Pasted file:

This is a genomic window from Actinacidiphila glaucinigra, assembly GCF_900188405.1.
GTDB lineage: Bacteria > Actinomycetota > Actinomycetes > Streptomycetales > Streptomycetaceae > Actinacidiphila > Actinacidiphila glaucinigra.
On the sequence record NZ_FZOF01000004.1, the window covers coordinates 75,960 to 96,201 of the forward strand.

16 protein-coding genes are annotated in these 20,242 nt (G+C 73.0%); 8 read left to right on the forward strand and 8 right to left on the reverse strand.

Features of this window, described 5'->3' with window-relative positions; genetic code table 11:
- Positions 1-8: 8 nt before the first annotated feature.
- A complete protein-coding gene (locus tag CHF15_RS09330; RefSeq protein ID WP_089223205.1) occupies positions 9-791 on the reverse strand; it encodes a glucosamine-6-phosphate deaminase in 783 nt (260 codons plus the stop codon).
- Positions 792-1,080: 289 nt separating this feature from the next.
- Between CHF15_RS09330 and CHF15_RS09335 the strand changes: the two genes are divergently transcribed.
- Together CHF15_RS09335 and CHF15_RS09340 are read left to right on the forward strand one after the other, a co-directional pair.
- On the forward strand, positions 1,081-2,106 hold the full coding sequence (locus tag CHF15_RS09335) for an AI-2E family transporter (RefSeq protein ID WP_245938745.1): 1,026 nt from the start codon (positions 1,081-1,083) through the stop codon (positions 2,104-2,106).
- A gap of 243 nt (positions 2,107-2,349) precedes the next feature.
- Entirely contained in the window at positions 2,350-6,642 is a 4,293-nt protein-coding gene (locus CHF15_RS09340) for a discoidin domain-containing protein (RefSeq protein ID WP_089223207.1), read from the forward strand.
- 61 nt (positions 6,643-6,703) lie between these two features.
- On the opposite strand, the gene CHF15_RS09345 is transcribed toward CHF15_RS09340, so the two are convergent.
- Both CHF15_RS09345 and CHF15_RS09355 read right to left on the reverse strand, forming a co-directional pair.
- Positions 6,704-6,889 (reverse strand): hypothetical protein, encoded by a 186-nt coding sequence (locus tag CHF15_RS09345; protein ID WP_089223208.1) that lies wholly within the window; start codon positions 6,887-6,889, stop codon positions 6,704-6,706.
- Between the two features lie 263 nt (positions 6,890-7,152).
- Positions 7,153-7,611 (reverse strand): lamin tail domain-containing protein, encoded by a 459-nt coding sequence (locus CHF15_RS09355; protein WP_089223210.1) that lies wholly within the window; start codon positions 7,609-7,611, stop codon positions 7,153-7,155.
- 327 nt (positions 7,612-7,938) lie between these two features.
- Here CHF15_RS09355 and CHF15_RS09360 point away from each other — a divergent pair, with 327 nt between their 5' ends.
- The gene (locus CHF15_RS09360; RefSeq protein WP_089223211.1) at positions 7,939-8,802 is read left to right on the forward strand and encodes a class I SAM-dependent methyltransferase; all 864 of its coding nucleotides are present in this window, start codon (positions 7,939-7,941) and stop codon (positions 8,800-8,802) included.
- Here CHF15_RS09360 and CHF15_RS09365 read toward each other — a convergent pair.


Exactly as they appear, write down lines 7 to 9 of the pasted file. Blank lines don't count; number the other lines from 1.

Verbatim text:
- A complete protein-coding gene (locus tag CHF15_RS09330; RefSeq protein ID WP_089223205.1) occupies positions 9-791 on the reverse strand; it encodes a glucosamine-6-phosphate deaminase in 783 nt (260 codons plus the stop codon).
- Positions 792-1,080: 289 nt separating this feature from the next.
- Between CHF15_RS09330 and CHF15_RS09335 the strand changes: the two genes are divergently transcribed.